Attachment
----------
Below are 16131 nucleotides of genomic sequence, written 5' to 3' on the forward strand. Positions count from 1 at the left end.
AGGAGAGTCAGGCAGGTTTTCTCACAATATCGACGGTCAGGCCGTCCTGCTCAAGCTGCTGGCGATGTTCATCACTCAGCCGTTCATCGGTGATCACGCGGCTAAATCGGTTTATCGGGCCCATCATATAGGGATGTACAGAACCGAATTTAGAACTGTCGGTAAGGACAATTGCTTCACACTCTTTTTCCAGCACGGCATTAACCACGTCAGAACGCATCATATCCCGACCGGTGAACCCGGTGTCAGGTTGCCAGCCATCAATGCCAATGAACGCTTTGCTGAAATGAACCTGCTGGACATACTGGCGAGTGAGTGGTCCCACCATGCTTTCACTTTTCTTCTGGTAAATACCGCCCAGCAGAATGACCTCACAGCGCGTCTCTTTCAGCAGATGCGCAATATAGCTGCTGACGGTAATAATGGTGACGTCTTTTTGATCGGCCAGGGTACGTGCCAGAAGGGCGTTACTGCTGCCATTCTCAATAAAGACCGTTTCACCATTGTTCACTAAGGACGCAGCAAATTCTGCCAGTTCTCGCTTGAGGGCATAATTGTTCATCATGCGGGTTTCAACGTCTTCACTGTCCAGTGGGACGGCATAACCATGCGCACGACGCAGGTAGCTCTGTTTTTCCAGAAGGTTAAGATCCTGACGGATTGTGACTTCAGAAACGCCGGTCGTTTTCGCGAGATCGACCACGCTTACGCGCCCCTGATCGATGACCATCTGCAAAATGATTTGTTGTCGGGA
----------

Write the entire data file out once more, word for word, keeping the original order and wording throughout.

Below are 16131 nucleotides of genomic sequence, written 5' to 3' on the forward strand. Positions count from 1 at the left end.
AGGAGAGTCAGGCAGGTTTTCTCACAATATCGACGGTCAGGCCGTCCTGCTCAAGCTGCTGGCGATGTTCATCACTCAGCCGTTCATCGGTGATCACGCGGCTAAATCGGTTTATCGGGCCCATCATATAGGGATGTACAGAACCGAATTTAGAACTGTCGGTAAGGACAATTGCTTCACACTCTTTTTCCAGCACGGCATTAACCACGTCAGAACGCATCATATCCCGACCGGTGAACCCGGTGTCAGGTTGCCAGCCATCAATGCCAATGAACGCTTTGCTGAAATGAACCTGCTGGACATACTGGCGAGTGAGTGGTCCCACCATGCTTTCACTTTTCTTCTGGTAAATACCGCCCAGCAGAATGACCTCACAGCGCGTCTCTTTCAGCAGATGCGCAATATAGCTGCTGACGGTAATAATGGTGACGTCTTTTTGATCGGCCAGGGTACGTGCCAGAAGGGCGTTACTGCTGCCATTCTCAATAAAGACCGTTTCACCATTGTTCACTAAGGACGCAGCAAATTCTGCCAGTTCTCGCTTGAGGGCATAATTGTTCATCATGCGGGTTTCAACGTCTTCACTGTCCAGTGGGACGGCATAACCATGCGCACGACGCAGGTAGCTCTGTTTTTCCAGAAGGTTAAGATCCTGACGGATTGTGACTTCAGAAACGCCGGTCGTTTTCGCGAGATCGACCACGCTTACGCGCCCCTGATCGATGACCATCTGCAAAATGATTTGTTGTCGGGA